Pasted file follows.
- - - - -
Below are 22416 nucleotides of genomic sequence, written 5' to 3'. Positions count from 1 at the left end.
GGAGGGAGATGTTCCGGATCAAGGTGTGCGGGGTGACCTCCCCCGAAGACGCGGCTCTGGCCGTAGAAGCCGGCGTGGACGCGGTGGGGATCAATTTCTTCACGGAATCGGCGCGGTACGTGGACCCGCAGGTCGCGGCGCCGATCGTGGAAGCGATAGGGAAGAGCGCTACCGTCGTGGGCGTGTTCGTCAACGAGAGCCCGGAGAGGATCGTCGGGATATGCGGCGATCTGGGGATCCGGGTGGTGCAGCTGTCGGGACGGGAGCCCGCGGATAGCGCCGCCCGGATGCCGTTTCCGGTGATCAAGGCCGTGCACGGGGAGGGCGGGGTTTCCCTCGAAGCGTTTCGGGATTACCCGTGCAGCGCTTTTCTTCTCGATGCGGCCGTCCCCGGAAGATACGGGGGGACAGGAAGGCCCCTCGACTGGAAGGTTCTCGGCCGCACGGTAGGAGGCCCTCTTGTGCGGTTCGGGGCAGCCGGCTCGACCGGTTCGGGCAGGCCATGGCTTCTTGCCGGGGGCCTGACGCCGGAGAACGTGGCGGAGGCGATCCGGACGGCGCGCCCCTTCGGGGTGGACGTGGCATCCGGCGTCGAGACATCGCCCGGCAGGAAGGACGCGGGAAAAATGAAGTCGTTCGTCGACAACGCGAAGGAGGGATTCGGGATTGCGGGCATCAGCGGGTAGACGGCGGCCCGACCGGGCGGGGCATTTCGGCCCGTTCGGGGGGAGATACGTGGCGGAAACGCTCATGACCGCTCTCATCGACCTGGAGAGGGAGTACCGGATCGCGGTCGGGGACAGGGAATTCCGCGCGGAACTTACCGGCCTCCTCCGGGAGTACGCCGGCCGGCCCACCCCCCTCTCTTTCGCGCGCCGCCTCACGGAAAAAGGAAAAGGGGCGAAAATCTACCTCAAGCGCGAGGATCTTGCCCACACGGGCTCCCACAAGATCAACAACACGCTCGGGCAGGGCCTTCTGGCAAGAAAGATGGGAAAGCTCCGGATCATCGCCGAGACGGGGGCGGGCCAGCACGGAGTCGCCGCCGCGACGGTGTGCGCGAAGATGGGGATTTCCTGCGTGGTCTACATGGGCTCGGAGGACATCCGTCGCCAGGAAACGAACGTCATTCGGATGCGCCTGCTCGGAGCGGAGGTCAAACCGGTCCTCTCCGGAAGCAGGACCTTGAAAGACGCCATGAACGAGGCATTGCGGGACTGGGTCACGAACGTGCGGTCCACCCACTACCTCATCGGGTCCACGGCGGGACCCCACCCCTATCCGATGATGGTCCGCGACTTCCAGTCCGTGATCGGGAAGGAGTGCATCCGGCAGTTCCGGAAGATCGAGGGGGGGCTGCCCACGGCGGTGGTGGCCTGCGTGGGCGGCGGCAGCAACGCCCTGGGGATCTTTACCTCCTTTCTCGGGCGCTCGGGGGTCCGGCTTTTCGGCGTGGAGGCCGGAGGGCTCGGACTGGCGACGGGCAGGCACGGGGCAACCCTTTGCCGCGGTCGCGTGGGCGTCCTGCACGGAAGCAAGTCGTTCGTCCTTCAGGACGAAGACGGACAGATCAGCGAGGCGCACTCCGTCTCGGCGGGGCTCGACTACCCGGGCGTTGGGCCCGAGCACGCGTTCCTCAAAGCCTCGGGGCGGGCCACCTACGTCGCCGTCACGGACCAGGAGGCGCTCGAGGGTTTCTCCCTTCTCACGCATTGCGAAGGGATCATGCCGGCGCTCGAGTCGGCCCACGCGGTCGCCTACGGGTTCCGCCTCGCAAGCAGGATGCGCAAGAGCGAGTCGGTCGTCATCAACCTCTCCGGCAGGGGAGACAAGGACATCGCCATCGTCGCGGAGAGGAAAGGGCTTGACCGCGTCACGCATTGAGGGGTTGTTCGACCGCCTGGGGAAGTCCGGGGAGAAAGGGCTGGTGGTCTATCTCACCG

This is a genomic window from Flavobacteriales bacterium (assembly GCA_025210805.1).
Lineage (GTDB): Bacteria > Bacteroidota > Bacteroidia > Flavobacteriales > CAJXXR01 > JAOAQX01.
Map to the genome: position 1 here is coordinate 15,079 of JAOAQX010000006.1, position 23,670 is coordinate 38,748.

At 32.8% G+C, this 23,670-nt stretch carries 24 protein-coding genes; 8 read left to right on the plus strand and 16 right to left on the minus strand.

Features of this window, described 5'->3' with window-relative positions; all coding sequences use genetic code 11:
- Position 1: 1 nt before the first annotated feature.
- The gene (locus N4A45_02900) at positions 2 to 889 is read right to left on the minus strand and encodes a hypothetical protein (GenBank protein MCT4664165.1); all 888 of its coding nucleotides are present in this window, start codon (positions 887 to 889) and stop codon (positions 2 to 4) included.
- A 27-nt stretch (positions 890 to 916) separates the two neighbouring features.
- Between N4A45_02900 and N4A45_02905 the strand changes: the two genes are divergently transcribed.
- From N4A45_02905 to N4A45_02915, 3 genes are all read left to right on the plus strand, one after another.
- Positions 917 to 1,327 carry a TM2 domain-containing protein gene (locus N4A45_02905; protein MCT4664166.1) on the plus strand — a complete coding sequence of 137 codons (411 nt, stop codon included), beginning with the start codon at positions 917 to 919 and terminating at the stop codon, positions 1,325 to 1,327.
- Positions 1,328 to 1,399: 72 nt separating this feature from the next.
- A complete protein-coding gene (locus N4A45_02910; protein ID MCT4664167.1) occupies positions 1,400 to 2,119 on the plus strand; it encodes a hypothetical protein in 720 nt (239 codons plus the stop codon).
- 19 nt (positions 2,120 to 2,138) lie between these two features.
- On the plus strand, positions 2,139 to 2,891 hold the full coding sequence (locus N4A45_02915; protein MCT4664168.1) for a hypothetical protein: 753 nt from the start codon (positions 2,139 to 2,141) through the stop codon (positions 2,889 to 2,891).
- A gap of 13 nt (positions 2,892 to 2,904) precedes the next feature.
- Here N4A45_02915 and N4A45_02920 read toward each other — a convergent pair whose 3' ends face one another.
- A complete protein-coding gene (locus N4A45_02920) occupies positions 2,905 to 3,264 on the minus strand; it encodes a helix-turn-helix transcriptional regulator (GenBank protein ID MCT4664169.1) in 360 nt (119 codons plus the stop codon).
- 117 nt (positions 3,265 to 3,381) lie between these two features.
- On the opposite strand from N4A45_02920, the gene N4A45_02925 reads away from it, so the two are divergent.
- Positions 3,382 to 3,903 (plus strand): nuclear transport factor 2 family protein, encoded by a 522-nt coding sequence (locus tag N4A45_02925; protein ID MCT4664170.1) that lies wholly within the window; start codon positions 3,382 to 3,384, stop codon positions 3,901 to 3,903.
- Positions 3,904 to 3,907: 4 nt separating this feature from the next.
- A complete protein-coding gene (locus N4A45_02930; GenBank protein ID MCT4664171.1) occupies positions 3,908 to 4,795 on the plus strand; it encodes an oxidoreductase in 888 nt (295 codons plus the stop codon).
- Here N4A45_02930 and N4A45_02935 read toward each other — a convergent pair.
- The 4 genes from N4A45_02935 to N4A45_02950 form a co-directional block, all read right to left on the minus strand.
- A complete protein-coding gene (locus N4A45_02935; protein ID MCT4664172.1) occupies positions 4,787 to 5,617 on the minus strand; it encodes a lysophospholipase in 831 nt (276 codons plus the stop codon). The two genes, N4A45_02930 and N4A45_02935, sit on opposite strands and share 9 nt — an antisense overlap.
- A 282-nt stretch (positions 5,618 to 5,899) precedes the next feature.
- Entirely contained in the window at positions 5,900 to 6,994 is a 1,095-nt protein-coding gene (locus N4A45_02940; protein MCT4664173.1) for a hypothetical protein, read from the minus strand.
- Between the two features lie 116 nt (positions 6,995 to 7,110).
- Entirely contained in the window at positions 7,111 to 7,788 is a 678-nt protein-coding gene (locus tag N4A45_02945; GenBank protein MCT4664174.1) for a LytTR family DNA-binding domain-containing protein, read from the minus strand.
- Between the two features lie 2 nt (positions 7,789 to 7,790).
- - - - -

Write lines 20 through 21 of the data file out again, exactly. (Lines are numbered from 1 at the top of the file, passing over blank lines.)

- A complete protein-coding gene (locus N4A45_02920) occupies positions 2,905 to 3,264 on the minus strand; it encodes a helix-turn-helix transcriptional regulator (GenBank protein ID MCT4664169.1) in 360 nt (119 codons plus the stop codon).
- 117 nt (positions 3,265 to 3,381) lie between these two features.